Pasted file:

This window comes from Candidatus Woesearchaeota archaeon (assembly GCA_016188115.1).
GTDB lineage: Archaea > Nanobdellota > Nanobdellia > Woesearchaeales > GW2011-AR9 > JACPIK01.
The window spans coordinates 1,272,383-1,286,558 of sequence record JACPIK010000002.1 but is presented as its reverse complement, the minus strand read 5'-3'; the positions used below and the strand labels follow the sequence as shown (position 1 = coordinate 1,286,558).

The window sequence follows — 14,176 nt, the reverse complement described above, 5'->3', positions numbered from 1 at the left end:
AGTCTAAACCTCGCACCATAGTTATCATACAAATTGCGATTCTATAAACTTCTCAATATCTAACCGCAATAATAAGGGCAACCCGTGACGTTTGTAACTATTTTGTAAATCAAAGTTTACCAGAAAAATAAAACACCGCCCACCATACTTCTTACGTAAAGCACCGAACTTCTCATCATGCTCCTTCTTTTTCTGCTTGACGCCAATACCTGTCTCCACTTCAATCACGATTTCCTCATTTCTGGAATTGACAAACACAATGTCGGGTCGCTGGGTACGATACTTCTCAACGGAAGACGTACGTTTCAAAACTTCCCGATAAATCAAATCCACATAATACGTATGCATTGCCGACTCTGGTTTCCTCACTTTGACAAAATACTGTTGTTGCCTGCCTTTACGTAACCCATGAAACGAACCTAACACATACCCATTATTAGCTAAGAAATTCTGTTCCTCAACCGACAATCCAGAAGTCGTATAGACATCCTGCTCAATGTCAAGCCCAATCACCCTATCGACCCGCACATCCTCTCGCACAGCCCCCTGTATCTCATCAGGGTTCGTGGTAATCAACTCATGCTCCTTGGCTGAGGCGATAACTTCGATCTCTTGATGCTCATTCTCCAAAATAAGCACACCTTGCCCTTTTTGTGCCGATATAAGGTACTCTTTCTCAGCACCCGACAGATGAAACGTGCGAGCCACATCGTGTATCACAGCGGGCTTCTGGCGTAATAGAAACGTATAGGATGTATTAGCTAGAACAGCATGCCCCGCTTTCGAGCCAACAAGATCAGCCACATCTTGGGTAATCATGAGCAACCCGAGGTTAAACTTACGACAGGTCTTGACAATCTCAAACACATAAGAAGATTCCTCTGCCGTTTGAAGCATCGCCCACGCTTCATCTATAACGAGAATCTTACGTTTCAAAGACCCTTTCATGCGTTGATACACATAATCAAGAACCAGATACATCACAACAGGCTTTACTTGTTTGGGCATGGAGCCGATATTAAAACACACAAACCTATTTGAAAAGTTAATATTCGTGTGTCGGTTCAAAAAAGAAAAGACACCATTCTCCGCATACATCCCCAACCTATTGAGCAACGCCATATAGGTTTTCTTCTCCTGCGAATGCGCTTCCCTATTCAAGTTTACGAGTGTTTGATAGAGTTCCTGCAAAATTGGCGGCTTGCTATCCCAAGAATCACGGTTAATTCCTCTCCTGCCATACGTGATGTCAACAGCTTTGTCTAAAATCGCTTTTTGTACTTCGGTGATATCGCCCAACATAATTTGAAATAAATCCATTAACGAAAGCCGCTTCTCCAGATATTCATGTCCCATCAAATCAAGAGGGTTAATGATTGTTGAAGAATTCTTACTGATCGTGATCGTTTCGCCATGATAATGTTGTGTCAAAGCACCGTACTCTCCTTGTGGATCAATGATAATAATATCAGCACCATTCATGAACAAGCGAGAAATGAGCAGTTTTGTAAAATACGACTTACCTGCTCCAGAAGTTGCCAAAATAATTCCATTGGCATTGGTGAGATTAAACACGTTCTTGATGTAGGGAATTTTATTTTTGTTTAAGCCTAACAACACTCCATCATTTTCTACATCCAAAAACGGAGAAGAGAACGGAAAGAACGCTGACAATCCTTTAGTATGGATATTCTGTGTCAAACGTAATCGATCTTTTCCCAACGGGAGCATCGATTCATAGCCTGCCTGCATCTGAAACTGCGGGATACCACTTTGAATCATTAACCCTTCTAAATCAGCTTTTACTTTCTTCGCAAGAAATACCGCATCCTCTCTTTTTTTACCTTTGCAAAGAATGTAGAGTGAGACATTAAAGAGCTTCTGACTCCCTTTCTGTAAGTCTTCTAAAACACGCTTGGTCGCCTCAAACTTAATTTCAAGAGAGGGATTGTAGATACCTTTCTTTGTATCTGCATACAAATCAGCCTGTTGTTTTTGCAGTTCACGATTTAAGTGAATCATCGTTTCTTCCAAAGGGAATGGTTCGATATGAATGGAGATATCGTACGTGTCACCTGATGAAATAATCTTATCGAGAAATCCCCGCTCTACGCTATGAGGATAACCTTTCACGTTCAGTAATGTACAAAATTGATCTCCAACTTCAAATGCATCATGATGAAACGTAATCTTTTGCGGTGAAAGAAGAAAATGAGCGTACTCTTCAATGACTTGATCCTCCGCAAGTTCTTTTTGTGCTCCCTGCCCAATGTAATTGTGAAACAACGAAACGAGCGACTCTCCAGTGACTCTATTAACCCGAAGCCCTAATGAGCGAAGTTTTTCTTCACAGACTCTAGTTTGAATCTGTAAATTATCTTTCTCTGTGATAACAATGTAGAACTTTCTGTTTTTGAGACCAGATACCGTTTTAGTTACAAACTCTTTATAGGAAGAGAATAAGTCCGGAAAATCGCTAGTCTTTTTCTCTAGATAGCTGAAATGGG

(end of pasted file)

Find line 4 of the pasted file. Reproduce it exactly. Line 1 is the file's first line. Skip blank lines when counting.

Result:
The window sequence follows — 14,176 nt, the reverse complement described above, 5'->3', positions numbered from 1 at the left end: